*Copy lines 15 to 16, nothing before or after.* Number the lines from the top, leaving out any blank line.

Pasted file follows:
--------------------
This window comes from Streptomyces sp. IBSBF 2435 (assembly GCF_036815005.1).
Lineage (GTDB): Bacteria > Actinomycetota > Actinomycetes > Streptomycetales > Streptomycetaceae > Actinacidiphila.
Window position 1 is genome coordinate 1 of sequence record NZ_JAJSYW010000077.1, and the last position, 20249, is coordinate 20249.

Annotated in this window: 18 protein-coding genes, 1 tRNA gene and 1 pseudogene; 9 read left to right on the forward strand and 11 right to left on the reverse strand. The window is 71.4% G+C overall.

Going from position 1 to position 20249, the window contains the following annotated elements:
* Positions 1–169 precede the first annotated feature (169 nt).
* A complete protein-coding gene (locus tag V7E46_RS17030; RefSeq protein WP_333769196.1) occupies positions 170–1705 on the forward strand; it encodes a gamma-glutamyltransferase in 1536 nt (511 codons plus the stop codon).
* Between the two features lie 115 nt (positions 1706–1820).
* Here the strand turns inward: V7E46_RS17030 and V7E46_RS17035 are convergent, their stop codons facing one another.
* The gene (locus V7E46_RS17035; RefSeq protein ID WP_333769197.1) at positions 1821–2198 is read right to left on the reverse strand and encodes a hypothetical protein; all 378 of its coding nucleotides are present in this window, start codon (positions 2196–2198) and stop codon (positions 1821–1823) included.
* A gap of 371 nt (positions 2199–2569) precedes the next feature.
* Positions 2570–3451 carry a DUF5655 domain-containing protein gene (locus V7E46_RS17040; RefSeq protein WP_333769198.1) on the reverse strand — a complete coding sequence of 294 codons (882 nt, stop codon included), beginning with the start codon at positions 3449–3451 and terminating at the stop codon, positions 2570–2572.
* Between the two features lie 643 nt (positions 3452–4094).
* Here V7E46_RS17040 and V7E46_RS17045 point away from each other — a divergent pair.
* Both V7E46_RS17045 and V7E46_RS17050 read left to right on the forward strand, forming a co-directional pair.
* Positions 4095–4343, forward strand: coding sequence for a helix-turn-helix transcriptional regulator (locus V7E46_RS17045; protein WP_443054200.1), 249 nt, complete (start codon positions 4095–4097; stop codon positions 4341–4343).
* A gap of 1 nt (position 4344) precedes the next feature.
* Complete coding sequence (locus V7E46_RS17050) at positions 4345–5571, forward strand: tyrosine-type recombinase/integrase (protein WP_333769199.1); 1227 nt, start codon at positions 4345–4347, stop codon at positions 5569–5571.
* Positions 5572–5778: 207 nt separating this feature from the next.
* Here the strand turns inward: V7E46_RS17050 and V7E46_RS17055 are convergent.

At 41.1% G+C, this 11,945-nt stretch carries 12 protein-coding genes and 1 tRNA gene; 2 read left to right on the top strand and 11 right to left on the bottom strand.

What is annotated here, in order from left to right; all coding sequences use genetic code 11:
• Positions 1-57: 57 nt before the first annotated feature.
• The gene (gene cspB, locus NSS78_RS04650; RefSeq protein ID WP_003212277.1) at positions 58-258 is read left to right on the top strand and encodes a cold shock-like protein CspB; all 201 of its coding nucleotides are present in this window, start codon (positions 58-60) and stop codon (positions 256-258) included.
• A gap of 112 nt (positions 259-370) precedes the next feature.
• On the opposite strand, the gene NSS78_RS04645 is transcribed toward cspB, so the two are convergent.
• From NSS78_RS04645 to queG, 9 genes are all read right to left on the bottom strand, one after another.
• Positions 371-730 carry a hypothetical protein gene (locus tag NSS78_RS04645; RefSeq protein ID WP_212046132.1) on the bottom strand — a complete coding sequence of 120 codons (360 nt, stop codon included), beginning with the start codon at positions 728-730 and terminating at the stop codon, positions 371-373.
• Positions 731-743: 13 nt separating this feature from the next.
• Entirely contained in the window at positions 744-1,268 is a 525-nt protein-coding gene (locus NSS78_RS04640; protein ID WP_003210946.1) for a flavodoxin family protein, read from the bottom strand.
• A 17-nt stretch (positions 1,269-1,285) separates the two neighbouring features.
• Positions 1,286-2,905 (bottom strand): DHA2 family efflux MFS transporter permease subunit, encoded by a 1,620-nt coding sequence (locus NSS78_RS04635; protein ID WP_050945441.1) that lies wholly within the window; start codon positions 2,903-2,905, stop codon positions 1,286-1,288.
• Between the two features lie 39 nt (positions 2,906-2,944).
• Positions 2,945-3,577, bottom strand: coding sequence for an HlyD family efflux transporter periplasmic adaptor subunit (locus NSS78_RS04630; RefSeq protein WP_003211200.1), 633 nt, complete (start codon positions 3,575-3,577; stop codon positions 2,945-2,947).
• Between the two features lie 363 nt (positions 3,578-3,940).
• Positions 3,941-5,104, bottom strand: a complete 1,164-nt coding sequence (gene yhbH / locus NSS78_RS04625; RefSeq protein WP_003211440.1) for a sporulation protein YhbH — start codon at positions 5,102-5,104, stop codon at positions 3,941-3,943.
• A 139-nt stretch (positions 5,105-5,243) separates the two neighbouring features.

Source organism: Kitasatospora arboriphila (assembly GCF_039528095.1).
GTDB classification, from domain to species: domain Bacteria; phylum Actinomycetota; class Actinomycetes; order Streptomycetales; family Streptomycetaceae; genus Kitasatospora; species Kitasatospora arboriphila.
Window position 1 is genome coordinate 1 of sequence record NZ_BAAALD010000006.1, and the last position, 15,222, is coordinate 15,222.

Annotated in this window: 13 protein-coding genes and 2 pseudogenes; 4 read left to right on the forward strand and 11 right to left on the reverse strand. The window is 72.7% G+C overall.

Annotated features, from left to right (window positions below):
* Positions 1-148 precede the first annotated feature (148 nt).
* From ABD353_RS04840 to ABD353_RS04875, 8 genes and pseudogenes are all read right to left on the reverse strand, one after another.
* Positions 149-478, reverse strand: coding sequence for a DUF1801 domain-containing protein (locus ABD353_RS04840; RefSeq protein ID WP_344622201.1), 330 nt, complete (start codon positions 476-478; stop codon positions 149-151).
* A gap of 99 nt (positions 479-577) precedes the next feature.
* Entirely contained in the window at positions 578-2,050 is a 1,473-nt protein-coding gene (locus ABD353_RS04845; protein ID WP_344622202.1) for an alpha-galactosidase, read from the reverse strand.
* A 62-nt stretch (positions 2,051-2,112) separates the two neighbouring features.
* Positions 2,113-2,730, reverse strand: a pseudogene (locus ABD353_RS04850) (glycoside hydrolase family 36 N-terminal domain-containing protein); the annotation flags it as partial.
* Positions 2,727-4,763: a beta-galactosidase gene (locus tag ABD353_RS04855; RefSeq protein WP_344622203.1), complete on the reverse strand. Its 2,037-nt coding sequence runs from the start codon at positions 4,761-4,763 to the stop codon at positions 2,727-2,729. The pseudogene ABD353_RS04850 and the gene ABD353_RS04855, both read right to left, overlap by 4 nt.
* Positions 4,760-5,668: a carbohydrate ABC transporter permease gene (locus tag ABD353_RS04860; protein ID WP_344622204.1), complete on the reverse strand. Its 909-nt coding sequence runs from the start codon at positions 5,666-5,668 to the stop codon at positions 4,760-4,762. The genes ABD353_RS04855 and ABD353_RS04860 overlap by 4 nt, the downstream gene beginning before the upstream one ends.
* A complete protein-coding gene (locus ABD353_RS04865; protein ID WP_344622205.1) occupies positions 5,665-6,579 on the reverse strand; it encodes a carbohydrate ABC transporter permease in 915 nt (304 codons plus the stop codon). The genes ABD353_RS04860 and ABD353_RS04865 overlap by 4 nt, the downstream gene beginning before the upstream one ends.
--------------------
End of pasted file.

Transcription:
* Both V7E46_RS17045 and V7E46_RS17050 read left to right on the forward strand, forming a co-directional pair.
* Positions 4095–4343, forward strand: coding sequence for a helix-turn-helix transcriptional regulator (locus V7E46_RS17045; protein WP_443054200.1), 249 nt, complete (start codon positions 4095–4097; stop codon positions 4341–4343).